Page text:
I've now been at my current employer for exactly two months. For those of you who are counting, thats:
- 4 iterations
- 8 XP Customer team meetings
- 40 standups
- 40 pairing sessions (we pair once a day)
Even times like this are a good chance to go back and reflect on what it's been like, living the XP life.
XP is fabulous for recruiting. It's a very quick and easy way to express that this is a company built by engineers and for engineers. It's a company that embraces new techniques, and that's exciting for the kind of people I want to have working with me.
This is fair to middling. When we don't pair, everything gets code reviewed before checkin. For complex things, the end result is usually pairing after the fact to tighten up the code. In the case of QA, we pair on things like test planning and test infrastructure coding. Pairing for us works best when we're creating acceptance tests for stories. We get better tests and better knowledge of the system. In the end it takes more time, however, but it's a good way to train new people.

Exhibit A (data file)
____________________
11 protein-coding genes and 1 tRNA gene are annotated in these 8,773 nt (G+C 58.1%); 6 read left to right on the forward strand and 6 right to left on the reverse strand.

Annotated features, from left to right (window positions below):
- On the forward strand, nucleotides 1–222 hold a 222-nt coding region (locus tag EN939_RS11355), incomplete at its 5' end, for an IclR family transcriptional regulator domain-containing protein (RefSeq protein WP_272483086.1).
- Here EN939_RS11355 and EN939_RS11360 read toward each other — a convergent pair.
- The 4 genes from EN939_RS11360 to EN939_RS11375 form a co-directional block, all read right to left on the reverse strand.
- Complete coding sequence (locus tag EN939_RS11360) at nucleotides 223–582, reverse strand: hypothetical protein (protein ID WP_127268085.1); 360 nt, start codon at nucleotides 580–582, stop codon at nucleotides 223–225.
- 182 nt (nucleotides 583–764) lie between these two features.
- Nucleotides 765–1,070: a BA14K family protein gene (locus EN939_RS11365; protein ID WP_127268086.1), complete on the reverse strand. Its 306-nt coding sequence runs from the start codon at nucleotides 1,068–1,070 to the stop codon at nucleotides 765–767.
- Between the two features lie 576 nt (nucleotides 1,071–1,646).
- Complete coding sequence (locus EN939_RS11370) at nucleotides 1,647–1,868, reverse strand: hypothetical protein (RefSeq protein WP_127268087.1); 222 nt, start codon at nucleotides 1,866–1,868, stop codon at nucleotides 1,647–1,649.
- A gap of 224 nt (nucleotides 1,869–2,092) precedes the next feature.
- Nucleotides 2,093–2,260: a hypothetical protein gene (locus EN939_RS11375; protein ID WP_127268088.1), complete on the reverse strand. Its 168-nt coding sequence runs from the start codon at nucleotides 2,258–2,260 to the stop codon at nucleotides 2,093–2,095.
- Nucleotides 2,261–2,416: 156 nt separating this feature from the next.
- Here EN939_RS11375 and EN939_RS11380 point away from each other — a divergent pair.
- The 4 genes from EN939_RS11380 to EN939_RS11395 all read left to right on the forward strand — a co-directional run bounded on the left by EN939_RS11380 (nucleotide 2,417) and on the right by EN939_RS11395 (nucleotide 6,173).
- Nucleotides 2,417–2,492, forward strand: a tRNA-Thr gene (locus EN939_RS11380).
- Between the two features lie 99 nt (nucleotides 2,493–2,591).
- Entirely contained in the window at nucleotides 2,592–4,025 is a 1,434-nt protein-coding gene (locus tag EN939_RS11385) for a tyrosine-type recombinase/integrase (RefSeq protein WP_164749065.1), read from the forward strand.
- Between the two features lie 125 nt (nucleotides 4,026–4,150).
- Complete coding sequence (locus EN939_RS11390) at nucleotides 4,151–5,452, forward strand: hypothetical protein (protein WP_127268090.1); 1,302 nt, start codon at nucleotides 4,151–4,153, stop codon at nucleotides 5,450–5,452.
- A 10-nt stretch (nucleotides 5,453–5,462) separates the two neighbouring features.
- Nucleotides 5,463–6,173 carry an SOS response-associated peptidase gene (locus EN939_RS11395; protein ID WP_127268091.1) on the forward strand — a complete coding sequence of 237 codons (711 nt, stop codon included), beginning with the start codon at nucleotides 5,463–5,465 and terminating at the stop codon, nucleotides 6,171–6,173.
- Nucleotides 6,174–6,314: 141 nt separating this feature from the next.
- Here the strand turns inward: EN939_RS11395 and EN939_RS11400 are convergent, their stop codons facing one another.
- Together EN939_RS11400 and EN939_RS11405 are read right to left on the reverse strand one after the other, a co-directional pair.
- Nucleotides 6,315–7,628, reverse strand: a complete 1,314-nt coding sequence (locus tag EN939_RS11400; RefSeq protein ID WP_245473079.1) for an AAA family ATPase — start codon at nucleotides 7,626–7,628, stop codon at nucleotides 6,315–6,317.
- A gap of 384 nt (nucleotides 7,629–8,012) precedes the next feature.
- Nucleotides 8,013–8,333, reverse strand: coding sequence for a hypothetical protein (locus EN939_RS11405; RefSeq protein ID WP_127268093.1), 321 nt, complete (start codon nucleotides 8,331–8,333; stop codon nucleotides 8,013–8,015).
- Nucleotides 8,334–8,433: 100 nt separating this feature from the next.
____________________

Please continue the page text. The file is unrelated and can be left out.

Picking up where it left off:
Stories are one of the elements of XP that is not new to me; other methodologies use stories or similar concepts. The best part about stories is the forced thought and the fact that you wind up with a lot of documentation (ours are all kept on a Wiki). The worst part about stories is that there's little to no information about the system as a whole and how each story fits in. This has resulted in a lot of inconsistencies in the system.
In the end, working in an XP shop is a mixed bag. But it's been a fun experiment, and I'm looking forward to helping it continue.